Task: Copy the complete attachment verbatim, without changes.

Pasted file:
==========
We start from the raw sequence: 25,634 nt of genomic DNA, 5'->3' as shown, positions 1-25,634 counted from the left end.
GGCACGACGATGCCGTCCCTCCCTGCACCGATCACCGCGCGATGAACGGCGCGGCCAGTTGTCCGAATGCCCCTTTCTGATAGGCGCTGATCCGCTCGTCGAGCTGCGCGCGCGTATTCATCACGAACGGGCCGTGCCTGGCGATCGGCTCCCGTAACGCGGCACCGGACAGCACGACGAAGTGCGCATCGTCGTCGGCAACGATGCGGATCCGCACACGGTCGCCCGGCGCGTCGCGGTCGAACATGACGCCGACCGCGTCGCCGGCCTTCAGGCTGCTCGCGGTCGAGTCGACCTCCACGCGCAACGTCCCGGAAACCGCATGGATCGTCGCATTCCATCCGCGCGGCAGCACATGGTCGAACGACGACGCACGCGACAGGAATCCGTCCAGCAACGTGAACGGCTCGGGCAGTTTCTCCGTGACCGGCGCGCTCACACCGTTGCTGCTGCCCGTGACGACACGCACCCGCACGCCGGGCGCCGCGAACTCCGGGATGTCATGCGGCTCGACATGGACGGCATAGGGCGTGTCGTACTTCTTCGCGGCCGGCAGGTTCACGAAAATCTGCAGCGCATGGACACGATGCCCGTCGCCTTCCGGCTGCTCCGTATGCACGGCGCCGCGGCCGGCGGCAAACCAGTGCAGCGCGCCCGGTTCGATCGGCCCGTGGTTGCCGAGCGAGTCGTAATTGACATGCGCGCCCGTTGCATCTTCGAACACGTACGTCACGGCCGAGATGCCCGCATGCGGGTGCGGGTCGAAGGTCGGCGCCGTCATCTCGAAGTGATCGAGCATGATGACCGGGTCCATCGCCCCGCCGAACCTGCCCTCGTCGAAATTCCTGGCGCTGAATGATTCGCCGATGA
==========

We start from the raw sequence: 25,634 nt of genomic DNA, 5'->3' as shown, positions 1-25,634 counted from the left end.
GGCACGACGATGCCGTCCCTCCCTGCACCGATCACCGCGCGATGAACGGCGCGGCCAGTTGTCCGAATGCCCCTTTCTGATAGGCGCTGATCCGCTCGTCGAGCTGCGCGCGCGTATTCATCACGAACGGGCCGTGCCTGGCGATCGGCTCCCGTAACGCGGCACCGGACAGCACGACGAAGTGCGCATCGTCGTCGGCAACGATGCGGATCCGCACACGGTCGCCCGGCGCGTCGCGGTCGAACATGACGCCGACCGCGTCGCCGGCCTTCAGGCTGCTCGCGGTCGAGTCGACCTCCACGCGCAACGTCCCGGAAACCGCATGGATCGTCGCATTCCATCCGCGCGGCAGCACATGGTCGAACGACGACGCACGCGACAGGAATCCGTCCAGCAACGTGAACGGCTCGGGCAGTTTCTCCGTGACCGGCGCGCTCACACCGTTGCTGCTGCCCGTGACGACACGCACCCGCACGCCGGGCGCCGCGAACTCCGGGATGTCATGCGGCTCGACATGGACGGCATAGGGCGTGTCGTACTTCTTCGCGGCCGGCAGGTTCACGAAAATCTGCAGCGCATGGACACGATGCCCGTCGCCTTCCGGCTGCTCCGTATGCACGGCGCCGCGGCCGGCGGCAAACCAGTGCAGCGCGCCCGGTTCGATCGGCCCGTGGTTGCCGAGCGAGTCGTAATTGACATGCGCGCCCGTTGCATCTTCGAACACGTACGTCACGGCCGAGATGCCCGCATGCGGGTGCGGGTCGAAGGTCGGCGCCGTCATCTCGAAGTGATCGAGCATGATGACCGGGTCCATCGCCCCGCCGAACCTGCCCTCGTCGAAATTCCTGGCGCTGAATGATTCGCCGATGA